Dear SEC Chair Gensler:
First, let me say I’m a little intimidated by your expertise.
- You started as an investment banker at Goldman Sachs.
- You were chairman of the CFTC.
- You won the Alexander Hamilton Award (not for the musical, but the actual Treasury that Hamilton founded).
- You reformed the financial regulatory system, for which you were awarded the Tamar Frankel Fiduciary Prize.
- You taught blockchain at MIT, where students awarded you the MIT Sloan Outstanding Teacher Award.
- And in your infinite spare time, you ran nine marathons.
When do you sleep?
That said, I don’t envy your current role as head of the Securities and Exchange Commission. You’ve got an IPO boom, you’ve got meme stocks, you’ve got China-related companies to worry about.
And you’ve got cryptocurrencies.
I’m writing you not as an expert on securities regulation (always popular at parties), but simply as one of the American investors that the SEC is charged to protect.
As an investor, it seems to me that the spirit of the SEC has gotten lost in the letter of the law. I’m hoping that you will show your visionary leadership in helping investors understand what’s going on with crypto.
“We want to follow the law”
As an investor who has done well by investing in cryptocurrencies, I’m constantly waiting for the other shoe to drop.
I speak for many investors who say, “we want to follow the law.” If the SEC says all cryptocurrencies are illegal, unregistered securities, then we’ll sell them.
My understanding is that digital assets (better name than “crypto”) are regulated by a hodgepodge of U.S. agencies: the SEC, CFTC, and Treasury Department. Honestly, I can’t keep them all straight. I understand you don’t run them all, and I understand you don’t make laws.
Still, you have influence at Congress, which does make the laws.
It seems to me that the SEC is engaged in a whack-a-mole game of trying to go after individual crypto projects, constantly asking whether each one is an unregistered security, using the ancient Securities Act of 1933 as your guide.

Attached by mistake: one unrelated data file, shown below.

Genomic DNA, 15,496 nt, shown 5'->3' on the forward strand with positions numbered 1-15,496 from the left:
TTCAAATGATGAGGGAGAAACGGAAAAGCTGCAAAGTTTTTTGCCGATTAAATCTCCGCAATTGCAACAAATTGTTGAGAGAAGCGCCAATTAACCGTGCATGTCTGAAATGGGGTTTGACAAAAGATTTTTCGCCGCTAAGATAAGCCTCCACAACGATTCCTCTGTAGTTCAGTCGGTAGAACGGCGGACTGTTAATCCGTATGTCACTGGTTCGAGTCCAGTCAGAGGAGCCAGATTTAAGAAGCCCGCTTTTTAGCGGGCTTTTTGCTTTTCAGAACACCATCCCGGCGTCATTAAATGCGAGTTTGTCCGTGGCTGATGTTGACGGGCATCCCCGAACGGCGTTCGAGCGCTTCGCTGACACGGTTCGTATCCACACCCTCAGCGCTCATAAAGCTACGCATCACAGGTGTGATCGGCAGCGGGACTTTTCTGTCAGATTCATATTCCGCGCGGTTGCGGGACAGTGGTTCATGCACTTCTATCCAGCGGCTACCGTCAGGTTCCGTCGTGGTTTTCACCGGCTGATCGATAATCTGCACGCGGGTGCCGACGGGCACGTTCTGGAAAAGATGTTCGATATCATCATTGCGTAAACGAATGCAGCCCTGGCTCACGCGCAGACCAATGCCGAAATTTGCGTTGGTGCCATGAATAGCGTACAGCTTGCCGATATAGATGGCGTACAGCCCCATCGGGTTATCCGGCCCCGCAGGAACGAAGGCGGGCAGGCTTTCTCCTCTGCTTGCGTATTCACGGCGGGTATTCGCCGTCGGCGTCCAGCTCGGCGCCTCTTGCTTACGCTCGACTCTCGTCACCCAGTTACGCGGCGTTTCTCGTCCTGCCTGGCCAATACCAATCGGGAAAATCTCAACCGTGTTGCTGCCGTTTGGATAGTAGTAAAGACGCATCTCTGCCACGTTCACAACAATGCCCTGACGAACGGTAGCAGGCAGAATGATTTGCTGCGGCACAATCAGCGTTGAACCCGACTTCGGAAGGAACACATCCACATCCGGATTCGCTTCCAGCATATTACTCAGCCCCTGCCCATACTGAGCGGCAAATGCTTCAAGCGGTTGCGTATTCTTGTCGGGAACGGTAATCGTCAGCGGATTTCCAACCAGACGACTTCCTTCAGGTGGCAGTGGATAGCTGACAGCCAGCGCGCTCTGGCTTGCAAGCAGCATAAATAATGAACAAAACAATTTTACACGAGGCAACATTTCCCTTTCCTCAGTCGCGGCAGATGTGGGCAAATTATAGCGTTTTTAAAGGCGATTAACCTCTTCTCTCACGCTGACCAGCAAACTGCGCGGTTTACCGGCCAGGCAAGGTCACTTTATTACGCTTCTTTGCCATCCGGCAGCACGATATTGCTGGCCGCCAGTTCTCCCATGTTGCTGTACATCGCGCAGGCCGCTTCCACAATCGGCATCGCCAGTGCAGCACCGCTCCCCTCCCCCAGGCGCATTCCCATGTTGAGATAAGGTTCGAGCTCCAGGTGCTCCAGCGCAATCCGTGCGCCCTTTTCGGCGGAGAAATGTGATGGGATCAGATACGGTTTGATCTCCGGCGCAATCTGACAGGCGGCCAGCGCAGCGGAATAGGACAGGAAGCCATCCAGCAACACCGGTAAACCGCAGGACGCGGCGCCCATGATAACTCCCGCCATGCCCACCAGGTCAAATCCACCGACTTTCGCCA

As a professor of blockchain, I know you are aware they didn’t have blockchain in the 1930s.
The ease and speed of creating new digital assets, combined with the furious pace of innovation, means that this approach is not sustainable. It would be like trying to police websites during the first Internet boom.
I use the word “police,” because as an investor, that is how I have come to view the SEC. It seems to me like a great market cop, trying to find bad actors and issue speeding tickets. With digital assets, this approach leaves investors like me more confused than anything.
I share Coinbase’s recent frustration at the alleged SEC threat to sue them over their Lend product. As an American investor, I would like to take advantage of Lend, because a 4% return is a lot better than the <1% my bank will give me on a savings account. If it’s illegal, I won’t use it. It’s hard for me to see why it would be illegal, if Coinbase is ultimately liable for reimbursing me if things go wrong. What gives?
“Maybe it’s illegal, maybe it’s not.” This sums up the SEC’s approach to the entire digital asset market.
“Some blockchain projects may be unregistered securities” is another way of saying, “Maybe it’s illegal, maybe it’s not.”
“If you use Lend, you may be investing in an unregistered security” is another way of saying, “Maybe it’s illegal, maybe it’s not.”
“If you do your due diligence on XRP, investing with eyes wide open, you still may be investing in an unregistered security” is another way of saying, “Maybe it’s illegal, maybe it’s not.”